India’s Vulgar show

Big Boss is a reality show in India that seems to have the same theme as Big Brother. It is a very successful show, which has been aired for 4 seasons, but the government is switching the time slot because of its “increasingly outrageous content”, due to the fact that famous celebrities like Pamela Anderson cameo in some episodes, and it becomes a “vulgar” reality show. The way she dresses is provocative, and not suited for family viewers especially if you see how other contestants are dressed.This show brakes all the taboos, for Its “too modern for the traditional India”.I think this show is interesting for it has some old traditions of India like how some girls dress and dance, but also  mixed with a modern point of view.

here is a link to read more:

http://www.guardian.co.uk/world/2010/nov/18/india-vulgar-reality-tv-shows

here are some clips:

http://www.youtube.com/watch?v=Gk-vv-LbnUw

http://www.youtube.com/watch?v=-IcfQ9rEcpc&feature=channel

Life After Afghan Star- Setara

Setara

Viewing Afghan Star allowed me to realize the extent to which the Afghan people are limited in their freedoms and to reflect on how privileged I am everyday for such minor things that I take for granted. I cannot imagine having aspects of my life such as clothing, television, or music taken out of my control. I never truly understood the seriousness of this matter until seeing how enraged people became when Setara went against what was accepted and appropriate, by dancing on stage. The true eye-opener was the fact that her “dancing” was basically just some slight movements around the stage. This was so innocent in comparison to the dancing one would see at a club here in Rome, in NY where I’m from, or Ann Arbor where I go to school. When the Afghan people to become so infuriated with hatred towards Setara it made me wonder how they would react to seeing people dancing in the way that is socially normal in the reality I live in. The documentary ended with us knowing the Setara’s life was seriously in danger and I was curious to know how her life has been since Afghan Star. I found an HBO documentary, “Silencing The Song: An Afghan Fallen Star”, which focuses on Setara’s life following Afghan Star. While the movie is not available for viewing on the HBO website outside of the US, the synopsis section gives a nice overview on major events in her life since the show. It is comforting to know that she has moved on in a way by starting a family, but it’s very unsettling that her life continues to be in danger and probably always will be.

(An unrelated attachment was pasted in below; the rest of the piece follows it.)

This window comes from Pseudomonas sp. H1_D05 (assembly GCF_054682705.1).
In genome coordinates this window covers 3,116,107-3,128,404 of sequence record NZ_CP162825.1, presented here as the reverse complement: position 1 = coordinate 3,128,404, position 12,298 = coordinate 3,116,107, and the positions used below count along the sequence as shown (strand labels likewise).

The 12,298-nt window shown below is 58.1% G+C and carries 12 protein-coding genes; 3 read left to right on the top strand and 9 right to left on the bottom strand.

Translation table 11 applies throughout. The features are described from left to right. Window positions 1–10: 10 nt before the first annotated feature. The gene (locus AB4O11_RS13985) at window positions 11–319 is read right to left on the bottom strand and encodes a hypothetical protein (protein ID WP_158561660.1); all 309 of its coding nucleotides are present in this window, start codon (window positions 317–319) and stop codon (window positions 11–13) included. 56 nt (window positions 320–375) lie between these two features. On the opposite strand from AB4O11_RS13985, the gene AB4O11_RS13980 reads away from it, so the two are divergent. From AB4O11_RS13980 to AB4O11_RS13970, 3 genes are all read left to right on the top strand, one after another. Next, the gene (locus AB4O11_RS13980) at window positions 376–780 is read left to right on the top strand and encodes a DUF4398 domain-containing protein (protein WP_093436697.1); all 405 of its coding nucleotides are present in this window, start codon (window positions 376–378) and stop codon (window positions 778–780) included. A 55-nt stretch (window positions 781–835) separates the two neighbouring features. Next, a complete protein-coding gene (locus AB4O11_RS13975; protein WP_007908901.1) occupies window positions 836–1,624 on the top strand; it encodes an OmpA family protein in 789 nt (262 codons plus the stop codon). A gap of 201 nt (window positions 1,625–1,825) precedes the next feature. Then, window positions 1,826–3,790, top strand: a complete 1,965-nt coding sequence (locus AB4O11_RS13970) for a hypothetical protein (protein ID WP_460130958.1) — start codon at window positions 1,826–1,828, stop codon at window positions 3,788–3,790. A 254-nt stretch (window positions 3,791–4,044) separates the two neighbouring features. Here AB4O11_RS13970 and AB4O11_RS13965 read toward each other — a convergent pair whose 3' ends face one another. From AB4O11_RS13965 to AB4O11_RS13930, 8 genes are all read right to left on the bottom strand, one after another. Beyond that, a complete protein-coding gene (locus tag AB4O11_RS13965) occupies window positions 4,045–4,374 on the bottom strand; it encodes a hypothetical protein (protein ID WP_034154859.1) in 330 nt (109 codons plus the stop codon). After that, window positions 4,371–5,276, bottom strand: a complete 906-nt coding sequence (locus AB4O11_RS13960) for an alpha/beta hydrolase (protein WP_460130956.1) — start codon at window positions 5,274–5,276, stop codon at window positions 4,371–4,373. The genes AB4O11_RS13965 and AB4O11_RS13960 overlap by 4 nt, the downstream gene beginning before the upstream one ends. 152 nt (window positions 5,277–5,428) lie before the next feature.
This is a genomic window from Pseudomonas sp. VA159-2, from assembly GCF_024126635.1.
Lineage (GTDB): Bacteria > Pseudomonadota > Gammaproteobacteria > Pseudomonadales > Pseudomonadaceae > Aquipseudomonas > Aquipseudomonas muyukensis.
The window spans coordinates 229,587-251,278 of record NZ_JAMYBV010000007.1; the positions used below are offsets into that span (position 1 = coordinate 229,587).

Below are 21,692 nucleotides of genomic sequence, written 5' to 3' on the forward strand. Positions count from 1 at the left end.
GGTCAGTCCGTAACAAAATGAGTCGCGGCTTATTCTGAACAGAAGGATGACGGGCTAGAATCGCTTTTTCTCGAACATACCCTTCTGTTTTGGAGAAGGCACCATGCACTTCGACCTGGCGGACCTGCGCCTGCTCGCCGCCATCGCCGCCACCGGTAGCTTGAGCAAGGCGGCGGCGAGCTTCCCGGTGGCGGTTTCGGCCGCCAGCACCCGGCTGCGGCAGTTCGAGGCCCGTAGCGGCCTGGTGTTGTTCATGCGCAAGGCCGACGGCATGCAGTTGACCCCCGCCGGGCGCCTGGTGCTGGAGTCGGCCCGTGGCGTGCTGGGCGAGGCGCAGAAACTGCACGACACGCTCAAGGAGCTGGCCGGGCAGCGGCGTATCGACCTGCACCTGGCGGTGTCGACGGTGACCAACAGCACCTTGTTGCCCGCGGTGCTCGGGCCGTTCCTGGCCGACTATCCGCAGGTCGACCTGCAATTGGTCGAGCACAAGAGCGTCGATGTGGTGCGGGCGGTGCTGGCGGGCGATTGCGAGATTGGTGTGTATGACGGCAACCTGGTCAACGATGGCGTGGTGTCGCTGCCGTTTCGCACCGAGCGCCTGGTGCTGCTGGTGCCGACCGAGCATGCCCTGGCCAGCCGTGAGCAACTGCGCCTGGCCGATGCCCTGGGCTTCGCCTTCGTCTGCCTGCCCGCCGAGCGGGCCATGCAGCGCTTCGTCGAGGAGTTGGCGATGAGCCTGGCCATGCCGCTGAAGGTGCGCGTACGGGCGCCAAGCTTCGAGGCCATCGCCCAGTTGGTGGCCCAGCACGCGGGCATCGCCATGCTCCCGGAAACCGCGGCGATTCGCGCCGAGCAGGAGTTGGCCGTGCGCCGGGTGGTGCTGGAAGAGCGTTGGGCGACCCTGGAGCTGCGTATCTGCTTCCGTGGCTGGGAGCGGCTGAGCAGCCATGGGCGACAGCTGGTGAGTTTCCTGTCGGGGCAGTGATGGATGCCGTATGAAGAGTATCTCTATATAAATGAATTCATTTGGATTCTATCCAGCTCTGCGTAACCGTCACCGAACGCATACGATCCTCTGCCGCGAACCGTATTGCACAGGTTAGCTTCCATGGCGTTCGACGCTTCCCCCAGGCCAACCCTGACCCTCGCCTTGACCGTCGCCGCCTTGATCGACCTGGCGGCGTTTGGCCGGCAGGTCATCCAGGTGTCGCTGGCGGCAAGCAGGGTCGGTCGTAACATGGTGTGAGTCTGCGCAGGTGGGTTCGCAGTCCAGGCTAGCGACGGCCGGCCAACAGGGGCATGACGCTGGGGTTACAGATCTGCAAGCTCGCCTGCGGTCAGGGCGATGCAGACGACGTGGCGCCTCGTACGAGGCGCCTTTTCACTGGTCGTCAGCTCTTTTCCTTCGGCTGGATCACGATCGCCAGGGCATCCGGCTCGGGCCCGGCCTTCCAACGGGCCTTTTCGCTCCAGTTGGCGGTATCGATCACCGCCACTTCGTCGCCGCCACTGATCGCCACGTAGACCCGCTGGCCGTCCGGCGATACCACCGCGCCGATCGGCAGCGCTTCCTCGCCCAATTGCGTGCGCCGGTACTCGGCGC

http://www.hbo.com/documentaries/silencing-the-song-an-afghan-fallen-star/video/trailer

Idol TV show contestant unites war-weary Iraqis

In 2007, Shada Hassoon, was a charismatic and talented 26-year-old singer, who was doing for Iraq what politicians in that war-torn country have failed to do: unite the nation.
Shada Hassoon was a contestant representing Iraq on LBC’s “Star Academy,” a televised entertainment competition from Lebanon similar to “American Idol.”

“I wish upon all Iraqis abroad and inside Iraq to vote for Shada, and I wish that all of them unite, and I would like to say one word to the Arabs and the entire world that Iraqis are brethren no matter what sect or confession they belong to,” the writer added.

“We voted for Shada without asking if she were a Shiite or a Sunni,” Hicham Mahmoud Alaazami said on the Al-Arabiya Web site. “We voted for her just because she is an Iraqi.”

I think this story is similar to Afghan Star because like the Afghans, war torn Iraqis united for the sake of music. Divided Muslims came together and voted for Shada, not caring whether she was Sunni or Shiite.

posted by Rola Absi

Win in China!

The well-know format of Donald Trump’s reality show “The Apprentice” was exported to China, but – as this Atlantic Monthly article makes clear – with a set of distinctly educational and political goals in mind:

“The didactic and uplifting ambitions of the show could be considered classically Chinese, the latest expression of a value-imprinting impulse that stretches from the Analects of Confucius to the sayings of Chairman Mao. Or they could be considered, like the Horatio Alger novels of young, muscular America, signs of an economy at an expansive moment when many people want to understand how to seize new opportunities. Either way, the particular message delivered by the show seems appropriate to China at this stage of its growth. Reduced to a moral, Win in China instructs Chinese people that they have chances never open to their compatriots before—but also that, as one contestant told me at the end of the show, “The only one I can rely on is myself.”

Read more at:

http://www.theatlantic.com/magazine/archive/2007/04/win-in-china/5700/

See also the first ten minutes of a documentary dedicated to the Win in China! story: